Dr Cheryl Li works with Associate Professor Michael Buckland, the co-director of the MS Research Australia Brain Bank, based at the Brain and Mind Research Institute at the University of Sydney. Dr Li’s work involves analysing genes expressed in the brain tissue of people who had MS in order to understand what may be causing the disease.
Using tissue donated to the Brain Bank, Dr Li used specialised analysis techniques to study the genes that are switched on and off in the brain and comparing this with brain tissue from healthy individuals. Using this travelling grant, Dr Li will travel to the lab of Professor Jonathan Mill at the Institute of Psychiatry, King’s College London, who is a renowned expert in the genetic study of post-mortem tissue samples. During her stay, Dr Li will learn new techniques to analyse this data and present her work to collaborators in the UK who study MS and other neurological disorders.
While visiting Dr Mill’s lab, Dr Li will undertake extensive DNA profiling of the tissue from 12 people with MS who donated their brains to the Brain Bank in the UK. Dr Li will study the tissue from a specific region of the brain, the thalamus, which has been shown to be important in MS. This project will help us to understand the genes that may be incorrectly switched on or off in the brain of people with MS by methylation, a chemical tag which is attached to DNA. This work will assist in the understanding of what may trigger the disease, and also to provide new targets for future study to develop new treatments for MS.
Dr Li visited the laboratories of Professor Jonathon Mill, at Kings College in London and the University of Exeter between April and June 2015. During her stay, Dr Li learned a number of cutting-edge analysis techniques for methylation, which is a molecular tag which turns genes on and off. Her visit also allowed Dr Li to attend the 4th annual 450K Methylation Array Analysis workshop in London and meet with researchers working on similar studies for a range of diseases.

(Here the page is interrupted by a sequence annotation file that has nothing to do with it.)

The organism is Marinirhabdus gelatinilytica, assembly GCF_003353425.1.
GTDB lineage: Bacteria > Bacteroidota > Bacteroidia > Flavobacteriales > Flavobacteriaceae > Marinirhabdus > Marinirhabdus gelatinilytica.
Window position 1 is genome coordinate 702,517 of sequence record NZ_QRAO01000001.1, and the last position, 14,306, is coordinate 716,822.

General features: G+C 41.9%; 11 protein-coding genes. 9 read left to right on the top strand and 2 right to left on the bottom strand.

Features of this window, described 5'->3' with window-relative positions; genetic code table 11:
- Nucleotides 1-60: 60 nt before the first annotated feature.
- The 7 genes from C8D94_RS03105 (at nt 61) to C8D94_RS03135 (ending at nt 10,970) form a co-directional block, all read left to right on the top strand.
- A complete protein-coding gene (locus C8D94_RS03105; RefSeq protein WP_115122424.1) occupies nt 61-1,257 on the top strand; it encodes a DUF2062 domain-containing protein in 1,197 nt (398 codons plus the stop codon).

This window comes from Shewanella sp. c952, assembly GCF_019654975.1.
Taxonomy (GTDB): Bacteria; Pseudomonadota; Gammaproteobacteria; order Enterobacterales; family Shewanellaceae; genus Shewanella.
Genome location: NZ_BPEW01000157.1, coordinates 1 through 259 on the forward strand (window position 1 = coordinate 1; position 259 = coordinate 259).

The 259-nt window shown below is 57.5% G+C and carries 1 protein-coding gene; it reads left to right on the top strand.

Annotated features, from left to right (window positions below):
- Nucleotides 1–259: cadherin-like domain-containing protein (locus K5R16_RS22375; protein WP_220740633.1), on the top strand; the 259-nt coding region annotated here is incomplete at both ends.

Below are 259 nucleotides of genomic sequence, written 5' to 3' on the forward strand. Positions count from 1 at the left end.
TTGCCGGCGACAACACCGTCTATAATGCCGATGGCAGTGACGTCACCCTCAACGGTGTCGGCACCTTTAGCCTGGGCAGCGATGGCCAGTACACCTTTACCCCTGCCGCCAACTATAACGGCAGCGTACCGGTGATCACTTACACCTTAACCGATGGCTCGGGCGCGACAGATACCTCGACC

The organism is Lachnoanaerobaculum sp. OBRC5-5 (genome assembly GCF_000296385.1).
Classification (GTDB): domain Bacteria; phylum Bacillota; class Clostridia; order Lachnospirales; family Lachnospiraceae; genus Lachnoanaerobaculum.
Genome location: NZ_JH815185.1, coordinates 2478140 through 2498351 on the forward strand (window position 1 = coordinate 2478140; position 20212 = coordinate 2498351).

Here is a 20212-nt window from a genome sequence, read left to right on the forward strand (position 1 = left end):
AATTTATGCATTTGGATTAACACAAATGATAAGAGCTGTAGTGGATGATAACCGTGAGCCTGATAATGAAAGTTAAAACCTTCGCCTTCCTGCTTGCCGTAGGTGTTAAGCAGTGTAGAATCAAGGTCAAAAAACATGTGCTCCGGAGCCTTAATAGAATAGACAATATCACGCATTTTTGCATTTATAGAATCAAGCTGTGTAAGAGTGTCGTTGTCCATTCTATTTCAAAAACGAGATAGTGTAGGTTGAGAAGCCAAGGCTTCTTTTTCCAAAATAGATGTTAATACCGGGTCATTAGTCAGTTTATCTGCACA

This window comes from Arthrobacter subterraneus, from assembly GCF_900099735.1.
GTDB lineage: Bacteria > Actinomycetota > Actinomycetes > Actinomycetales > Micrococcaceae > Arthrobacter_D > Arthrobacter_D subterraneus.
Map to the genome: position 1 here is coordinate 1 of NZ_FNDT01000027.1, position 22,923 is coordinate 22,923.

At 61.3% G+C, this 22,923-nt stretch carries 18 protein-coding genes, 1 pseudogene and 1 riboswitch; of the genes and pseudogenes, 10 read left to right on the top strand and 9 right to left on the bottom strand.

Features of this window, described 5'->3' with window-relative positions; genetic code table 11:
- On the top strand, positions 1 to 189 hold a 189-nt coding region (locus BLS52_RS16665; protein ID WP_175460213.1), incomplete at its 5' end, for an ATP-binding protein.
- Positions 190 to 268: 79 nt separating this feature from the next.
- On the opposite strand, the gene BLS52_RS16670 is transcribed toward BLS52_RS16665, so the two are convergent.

Dr Li identified that in brain tissue from people with MS there were differences in the level of methylation when compared to brain tissue from people unaffected by MS. These genes were associated with activation of the immune system and brain development, some of which were previously not known to be linked to MS. Since the areas of brain that were examined in this project were not yet affected by disease, these findings give us a clue about potential triggers and causes of MS.
Most importantly, Dr Li was able to meet, discuss her research and train with many other researchers studying brain DNA methylation and the associated techniques while working in the UK.
Updated: 30 September 2015
Updated: 01 January, 2015